Trade Deficit

Robert Shiller: 1987 Could Happen Again

"Oct. 19, 1987, was one of the worst days in stock market history. Thirty years later, it would be comforting to believe it couldn’t happen again. We are still at risk, however: That kind of panic can certainly happen again."

Buffett's Wrong - Why Market Valuations Are Not Justified By Low Interest Rates

"It's such a comforting, even satisfying assumption; the idea that 'lower interest rates justify higher valuations'...   Unfortunately, the convenience of investing-by-slogan is currently leading investors into what is likely to be one of the worst disasters in the history of the U.S. stock market..."

European Stocks On Edge Ahead Of Catalan Independence Call, S&P Futures Rise

S&P futures are again modestly in the green as European shares hold steady ahead of a meeting of the Catalan regional parliament and a possible declaration of independence by Catalan leader Puigdemont, while Asian shares rise a the second day. The dollar declined for the 3rd day, its losses accelerating across the board amid growing concerns that Trump's tax reform is once again dead.

FX Week Ahead: Discretion And Common Sense Not Easy For "The Machines"

Core CPI is expected to rise from 1.7% to 1.8% as oil prices are expected to help lift the headline rate through 2.0%, but for the purposes of monetary policy current levels are strong enough to keep the Fed on their normalisation path.  Equity markets need a reality check, and it won't come from the level of balance sheet reduction now under way.

Dollar Surge Continues Ahead Of Jobs Report; Europe Dips As Catalan Fears Return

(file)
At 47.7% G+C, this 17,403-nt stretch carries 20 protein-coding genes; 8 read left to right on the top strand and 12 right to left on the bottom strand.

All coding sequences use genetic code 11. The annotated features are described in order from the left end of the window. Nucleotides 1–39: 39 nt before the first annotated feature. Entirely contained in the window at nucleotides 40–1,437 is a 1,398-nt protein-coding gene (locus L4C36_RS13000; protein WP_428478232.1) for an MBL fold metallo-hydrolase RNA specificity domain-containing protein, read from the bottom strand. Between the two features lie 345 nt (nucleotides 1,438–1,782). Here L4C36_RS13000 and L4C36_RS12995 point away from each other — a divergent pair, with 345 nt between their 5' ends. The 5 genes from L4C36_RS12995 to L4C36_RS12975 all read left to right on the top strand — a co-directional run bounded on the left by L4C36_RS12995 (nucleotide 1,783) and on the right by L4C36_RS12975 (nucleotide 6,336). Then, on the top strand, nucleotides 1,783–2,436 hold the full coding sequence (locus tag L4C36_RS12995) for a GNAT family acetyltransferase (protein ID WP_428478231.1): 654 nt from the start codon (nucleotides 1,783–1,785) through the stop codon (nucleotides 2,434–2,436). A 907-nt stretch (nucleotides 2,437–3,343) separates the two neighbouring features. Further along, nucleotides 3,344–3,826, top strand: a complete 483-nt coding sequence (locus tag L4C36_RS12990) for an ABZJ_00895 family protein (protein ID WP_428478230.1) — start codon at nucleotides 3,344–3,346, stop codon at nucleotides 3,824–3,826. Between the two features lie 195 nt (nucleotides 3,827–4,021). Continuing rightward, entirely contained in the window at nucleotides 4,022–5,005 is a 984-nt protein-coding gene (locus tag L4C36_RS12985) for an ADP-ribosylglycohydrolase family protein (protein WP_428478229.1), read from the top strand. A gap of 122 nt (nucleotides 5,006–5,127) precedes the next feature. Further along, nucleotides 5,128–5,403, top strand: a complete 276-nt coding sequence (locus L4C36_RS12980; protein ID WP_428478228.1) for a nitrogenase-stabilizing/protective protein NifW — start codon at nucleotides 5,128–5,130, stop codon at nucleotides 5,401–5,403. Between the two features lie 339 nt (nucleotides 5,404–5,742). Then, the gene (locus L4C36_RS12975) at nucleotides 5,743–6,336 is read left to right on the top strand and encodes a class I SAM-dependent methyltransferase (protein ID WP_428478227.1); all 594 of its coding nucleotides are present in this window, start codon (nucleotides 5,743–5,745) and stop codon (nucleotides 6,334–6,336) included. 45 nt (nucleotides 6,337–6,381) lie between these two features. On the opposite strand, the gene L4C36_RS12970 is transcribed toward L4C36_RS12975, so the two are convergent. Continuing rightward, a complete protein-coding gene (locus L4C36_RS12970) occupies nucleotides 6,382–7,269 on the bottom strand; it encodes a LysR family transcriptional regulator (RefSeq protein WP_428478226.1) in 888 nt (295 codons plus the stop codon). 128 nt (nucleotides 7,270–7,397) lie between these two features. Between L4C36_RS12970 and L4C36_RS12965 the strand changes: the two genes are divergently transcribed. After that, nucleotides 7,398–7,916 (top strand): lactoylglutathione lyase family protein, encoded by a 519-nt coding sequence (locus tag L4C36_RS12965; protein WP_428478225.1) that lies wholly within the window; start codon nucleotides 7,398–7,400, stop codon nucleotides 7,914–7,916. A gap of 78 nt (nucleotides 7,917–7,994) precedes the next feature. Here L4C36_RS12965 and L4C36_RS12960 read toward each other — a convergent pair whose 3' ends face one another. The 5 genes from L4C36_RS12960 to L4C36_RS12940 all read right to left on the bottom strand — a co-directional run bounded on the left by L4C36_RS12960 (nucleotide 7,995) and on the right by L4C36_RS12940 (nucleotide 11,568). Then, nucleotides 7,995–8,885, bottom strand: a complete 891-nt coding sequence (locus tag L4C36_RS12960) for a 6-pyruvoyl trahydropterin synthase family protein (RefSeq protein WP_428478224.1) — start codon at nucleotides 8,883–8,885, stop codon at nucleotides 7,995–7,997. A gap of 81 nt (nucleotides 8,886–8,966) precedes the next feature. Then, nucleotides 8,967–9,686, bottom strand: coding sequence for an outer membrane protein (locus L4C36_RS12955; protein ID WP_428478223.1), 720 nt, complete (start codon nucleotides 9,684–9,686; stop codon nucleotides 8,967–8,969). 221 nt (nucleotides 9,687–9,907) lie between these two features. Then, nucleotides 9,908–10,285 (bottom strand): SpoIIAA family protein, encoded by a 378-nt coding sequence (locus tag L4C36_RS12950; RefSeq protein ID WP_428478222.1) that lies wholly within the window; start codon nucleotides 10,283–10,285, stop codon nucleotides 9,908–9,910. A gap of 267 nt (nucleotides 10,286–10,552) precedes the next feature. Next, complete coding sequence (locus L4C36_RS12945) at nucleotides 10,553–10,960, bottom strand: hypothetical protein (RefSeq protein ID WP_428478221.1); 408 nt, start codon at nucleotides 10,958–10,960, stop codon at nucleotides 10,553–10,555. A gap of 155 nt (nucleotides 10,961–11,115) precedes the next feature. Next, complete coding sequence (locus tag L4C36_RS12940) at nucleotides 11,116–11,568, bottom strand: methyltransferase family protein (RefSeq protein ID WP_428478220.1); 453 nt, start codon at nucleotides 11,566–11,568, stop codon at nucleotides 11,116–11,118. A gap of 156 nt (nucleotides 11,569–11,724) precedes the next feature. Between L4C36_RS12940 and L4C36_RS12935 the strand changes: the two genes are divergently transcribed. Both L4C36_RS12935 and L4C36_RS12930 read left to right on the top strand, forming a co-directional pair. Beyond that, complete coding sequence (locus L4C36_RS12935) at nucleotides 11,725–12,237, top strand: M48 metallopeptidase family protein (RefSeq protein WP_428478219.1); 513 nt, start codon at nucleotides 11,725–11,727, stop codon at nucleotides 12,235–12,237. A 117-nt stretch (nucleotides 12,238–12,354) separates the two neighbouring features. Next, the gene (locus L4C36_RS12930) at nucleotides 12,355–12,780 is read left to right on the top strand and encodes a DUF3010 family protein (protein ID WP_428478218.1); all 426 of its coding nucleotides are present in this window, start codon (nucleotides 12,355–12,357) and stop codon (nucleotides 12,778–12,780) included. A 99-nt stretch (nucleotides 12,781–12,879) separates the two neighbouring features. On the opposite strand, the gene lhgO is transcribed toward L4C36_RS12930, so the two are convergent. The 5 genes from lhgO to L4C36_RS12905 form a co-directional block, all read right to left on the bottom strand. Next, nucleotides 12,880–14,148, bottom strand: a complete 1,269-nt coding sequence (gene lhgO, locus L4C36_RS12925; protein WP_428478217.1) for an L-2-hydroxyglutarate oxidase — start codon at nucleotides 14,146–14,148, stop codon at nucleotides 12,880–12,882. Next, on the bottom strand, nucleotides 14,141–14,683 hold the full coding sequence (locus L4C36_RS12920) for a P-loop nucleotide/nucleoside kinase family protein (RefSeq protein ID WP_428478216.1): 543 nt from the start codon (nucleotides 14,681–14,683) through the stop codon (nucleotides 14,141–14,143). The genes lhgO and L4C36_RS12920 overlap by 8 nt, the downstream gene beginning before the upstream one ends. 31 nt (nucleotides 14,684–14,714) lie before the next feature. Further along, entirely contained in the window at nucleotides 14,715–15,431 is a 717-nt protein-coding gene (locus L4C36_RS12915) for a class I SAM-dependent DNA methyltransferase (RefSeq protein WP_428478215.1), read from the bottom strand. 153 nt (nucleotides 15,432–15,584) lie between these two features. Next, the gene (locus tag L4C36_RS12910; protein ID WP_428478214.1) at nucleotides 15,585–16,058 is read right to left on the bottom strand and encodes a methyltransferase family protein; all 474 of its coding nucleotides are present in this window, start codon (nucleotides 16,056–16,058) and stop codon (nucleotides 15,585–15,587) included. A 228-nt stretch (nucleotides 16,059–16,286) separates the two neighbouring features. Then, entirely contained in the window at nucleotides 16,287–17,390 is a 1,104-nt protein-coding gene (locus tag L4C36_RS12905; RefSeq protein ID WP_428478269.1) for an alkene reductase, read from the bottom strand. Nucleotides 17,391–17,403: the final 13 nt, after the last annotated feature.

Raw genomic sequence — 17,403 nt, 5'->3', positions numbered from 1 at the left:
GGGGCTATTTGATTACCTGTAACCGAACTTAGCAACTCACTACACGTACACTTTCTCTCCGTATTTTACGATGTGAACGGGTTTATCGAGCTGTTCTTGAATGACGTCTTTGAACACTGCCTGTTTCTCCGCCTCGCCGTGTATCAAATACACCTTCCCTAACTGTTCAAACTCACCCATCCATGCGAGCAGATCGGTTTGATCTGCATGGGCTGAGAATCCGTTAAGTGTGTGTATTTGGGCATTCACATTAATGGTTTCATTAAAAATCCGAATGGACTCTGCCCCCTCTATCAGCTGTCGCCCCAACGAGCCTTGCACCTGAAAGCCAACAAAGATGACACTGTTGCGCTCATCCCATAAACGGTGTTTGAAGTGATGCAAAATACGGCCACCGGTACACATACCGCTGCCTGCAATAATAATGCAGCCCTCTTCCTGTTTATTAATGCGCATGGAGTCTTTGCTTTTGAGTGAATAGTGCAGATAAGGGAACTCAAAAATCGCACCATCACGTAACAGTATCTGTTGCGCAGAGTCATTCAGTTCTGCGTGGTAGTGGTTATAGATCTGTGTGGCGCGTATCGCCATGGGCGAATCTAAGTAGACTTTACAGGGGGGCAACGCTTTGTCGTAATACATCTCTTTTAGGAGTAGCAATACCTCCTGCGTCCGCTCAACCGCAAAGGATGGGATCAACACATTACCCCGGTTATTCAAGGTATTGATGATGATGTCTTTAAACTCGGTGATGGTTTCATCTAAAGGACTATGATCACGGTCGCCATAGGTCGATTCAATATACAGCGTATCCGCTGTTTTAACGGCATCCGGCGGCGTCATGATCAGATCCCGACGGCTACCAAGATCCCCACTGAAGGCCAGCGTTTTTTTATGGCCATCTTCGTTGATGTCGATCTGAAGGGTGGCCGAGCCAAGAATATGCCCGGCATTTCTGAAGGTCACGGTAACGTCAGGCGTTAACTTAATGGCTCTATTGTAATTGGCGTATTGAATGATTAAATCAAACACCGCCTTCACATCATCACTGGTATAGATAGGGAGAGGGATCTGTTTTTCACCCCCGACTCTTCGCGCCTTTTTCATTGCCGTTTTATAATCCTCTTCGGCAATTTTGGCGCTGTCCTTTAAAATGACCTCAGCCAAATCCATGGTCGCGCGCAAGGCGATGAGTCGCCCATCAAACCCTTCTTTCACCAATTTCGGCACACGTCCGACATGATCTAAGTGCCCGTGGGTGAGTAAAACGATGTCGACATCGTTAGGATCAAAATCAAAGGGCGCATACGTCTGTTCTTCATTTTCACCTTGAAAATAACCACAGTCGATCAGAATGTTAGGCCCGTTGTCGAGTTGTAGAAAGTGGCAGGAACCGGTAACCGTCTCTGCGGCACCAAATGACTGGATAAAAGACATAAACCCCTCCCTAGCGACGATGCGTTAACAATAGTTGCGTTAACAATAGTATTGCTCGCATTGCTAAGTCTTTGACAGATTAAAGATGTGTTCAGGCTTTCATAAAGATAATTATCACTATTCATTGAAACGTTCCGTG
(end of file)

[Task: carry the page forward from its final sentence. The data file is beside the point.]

World stocks eased back from record highs and fell for the first time in eight days, as jitters about Catalonia’s independence push returned while bets on higher U.S. interest rates sent the dollar to its highest since mid August; S&P 500 futures were modestly in the red ahead of hurricane-distorted nonfarm payrolls data

US Trade Balance Shrinks More Than Expected As Deficits With China, EU Decline

The U.S. trade deficit shrank 2.7% in August 2017, declining from a downward revised $43.6 billion in July  to to $42.4 billion in August, better than the $42.7 billion expected, as exports increased by 0.4% to $195.3 billion and imports decreased by 0.1% to $238.1 billion. This was the smallest trade deficit since last September.

1987 Versus 2017: Will History Repeat Or Just Echo?

"...no single event can be blamed for the crash that occurred on October 19, 1987, rather a confluence of factors and events caused a rapid erosion in market confidence. The same can be said in 2017. No single factor indicates conclusively that a stock market correction is imminent, but the risks are out there and merit continued attention..."